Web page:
Entertainment & Arts

Overrated/Underrated: When will the superhero storm pass?

There’s a lot of pop culture to sort through week after week. Times staff writer Chris Barton offers his take on what’s up and what’s down in music, movies, television and just about anything else out there that’s worth considering.


‘The Good Dinosaur’

Spot, voiced by Jack Bright, left, and Arlo, voiced by Raymond Ochoa, in a scene from “The Good Dinosaur." 

(Pixar / AP)

‘The Good Dinosaur’ (2015): A difficult movie to peg based on production delays and a trailer that occasionally resembled a far more beautiful take on “The Flintstones,” this Pixar film deserves a second look as it comes to video. Centered on imagining a weird hiccup in the world’s turbulent history that led to dinosaurs developing agrarian skills while humans were raised by wolves, the movie’s surprisingly dark and unforgiving natural world is leavened by some beautiful animated backdrops and a warm heart that stays in the right place.


Vijay Iyer

Vijay Iyer performs at the Met Breuer on March 1 in New York.

(Don Emmert / AFP / Getty Images)

Vijay Iyer and Wadada Leo Smith’s ‘A Cosmic Rhythm With Each Stroke’: Album titles don’t get much deeper than this, and the music lives up to it with the sound of two longtime collaborators in Iyer — one of the most boundary-pushing jazz pianists working today — and Smith, who in addition to his restless, searching career as a trumpeter was also a longtime instructor at CalArts. Together the results are haunting, meditative and transportive in a work that draws from abstract Indian artist Nasreen Mohamedi and reaches for the stars.

Overrated/Underrated: Pop culture’s best and worst >>



‘Batman v Superman’

Ben Affleck as Batman, left, and Henry Cavill as Superman in “Batman v Superman: Dawn of Justice."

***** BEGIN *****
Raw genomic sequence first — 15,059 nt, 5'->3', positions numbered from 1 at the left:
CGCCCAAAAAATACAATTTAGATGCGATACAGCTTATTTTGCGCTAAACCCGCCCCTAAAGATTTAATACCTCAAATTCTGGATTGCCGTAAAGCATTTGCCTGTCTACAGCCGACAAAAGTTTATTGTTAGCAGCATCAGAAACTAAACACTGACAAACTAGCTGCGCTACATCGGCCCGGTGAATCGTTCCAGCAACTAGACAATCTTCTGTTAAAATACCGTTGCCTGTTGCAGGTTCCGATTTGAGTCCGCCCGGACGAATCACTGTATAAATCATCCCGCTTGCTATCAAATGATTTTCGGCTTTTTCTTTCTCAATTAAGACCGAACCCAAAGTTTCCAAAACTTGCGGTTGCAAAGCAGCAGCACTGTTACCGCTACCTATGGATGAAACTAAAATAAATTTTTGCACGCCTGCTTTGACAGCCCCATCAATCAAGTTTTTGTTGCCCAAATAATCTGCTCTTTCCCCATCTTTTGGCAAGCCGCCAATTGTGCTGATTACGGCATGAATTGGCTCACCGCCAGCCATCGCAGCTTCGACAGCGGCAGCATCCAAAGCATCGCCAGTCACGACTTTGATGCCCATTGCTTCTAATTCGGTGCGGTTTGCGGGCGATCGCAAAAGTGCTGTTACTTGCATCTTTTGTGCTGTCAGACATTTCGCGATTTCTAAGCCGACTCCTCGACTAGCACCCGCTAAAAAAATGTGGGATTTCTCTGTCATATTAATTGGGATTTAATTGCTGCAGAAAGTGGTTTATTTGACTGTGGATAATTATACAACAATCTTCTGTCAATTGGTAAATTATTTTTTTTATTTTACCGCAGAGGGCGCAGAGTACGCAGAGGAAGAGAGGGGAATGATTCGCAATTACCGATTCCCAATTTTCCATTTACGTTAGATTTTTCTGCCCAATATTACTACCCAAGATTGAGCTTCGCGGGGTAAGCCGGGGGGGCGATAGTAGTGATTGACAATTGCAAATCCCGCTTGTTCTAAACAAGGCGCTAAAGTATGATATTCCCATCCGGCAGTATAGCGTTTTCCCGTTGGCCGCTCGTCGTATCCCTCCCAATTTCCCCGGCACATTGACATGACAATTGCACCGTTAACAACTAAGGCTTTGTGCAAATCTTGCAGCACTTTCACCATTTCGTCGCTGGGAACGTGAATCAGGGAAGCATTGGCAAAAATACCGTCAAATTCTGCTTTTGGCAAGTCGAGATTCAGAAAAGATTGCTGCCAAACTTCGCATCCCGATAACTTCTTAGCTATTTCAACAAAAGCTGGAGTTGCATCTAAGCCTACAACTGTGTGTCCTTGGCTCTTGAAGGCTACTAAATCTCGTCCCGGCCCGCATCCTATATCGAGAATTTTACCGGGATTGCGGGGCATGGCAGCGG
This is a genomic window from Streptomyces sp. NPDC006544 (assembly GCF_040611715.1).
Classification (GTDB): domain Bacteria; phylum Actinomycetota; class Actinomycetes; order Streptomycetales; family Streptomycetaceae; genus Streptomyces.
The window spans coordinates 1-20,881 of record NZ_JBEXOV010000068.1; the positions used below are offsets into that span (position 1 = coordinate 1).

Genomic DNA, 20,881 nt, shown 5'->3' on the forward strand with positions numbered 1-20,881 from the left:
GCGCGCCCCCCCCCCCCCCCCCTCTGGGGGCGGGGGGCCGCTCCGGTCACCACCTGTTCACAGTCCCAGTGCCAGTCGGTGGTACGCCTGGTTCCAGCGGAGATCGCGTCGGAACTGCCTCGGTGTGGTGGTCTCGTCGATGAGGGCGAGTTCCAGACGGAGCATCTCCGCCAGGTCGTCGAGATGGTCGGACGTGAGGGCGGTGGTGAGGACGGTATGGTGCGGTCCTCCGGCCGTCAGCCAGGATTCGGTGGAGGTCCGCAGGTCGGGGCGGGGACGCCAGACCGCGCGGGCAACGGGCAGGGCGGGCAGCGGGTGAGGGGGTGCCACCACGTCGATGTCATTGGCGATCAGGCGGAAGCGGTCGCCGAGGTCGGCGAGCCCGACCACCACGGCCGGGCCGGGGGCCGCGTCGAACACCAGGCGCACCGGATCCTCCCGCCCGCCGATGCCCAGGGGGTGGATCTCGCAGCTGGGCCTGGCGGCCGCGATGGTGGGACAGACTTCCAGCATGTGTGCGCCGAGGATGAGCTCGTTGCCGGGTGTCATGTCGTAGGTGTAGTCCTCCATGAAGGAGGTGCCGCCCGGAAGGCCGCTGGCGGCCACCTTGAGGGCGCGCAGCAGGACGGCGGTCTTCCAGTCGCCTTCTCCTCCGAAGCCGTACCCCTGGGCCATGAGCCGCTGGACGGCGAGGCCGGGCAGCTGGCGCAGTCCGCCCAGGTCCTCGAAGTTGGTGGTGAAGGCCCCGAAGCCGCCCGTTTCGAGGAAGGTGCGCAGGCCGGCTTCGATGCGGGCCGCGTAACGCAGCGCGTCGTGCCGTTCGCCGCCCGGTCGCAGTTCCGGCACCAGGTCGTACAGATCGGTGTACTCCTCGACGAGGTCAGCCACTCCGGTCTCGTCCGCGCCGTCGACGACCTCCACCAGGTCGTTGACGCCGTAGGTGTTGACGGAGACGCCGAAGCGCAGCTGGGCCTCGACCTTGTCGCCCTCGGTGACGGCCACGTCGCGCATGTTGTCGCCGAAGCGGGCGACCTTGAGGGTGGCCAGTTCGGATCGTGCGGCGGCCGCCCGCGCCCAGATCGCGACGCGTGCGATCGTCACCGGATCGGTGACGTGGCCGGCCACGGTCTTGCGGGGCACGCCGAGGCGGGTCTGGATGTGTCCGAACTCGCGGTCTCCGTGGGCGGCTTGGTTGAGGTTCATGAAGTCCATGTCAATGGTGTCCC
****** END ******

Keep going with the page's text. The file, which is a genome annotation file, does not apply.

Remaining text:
(Warner Bros. Pictures / AP)

Escaping our superhero invasion: Sure, talk about how terrible the new “Batman v Superman” looks outside the familiar weight of its Christopher Nolan past, or question Ben Affleck’s costume cred and that Hollywood basically names a new Superman every week — you’ll still go, and if you don’t it’ll still earn a small country’s GDP in ticket sales. Superhero franchises are our new normal, and not unlike the rise (and eventual fall) of “American Idol,” we’re a few overreaches away from this storm passing. When’s that “Howard the Duck” reboot?


The logo of Twitter on the front of the New York Stock Exchange.

(Emmanuel Dundand / AFP / Getty Images)

Twitter: Celebrating its 10th birthday last week to much self-induced fanfare, the 140-character news, self-promotion and validation-from-strangers service has experienced great highs (the Arab Spring) and reprehensible lows (any moment a troll harasses someone with zero consequences). But with only theoretical profits and a stubbornly flat rate of user growth to go along with a steady evolution into what’s largely space for celebrities and brands to talk among themselves, one has to wonder if the service has another 10 years in its future.

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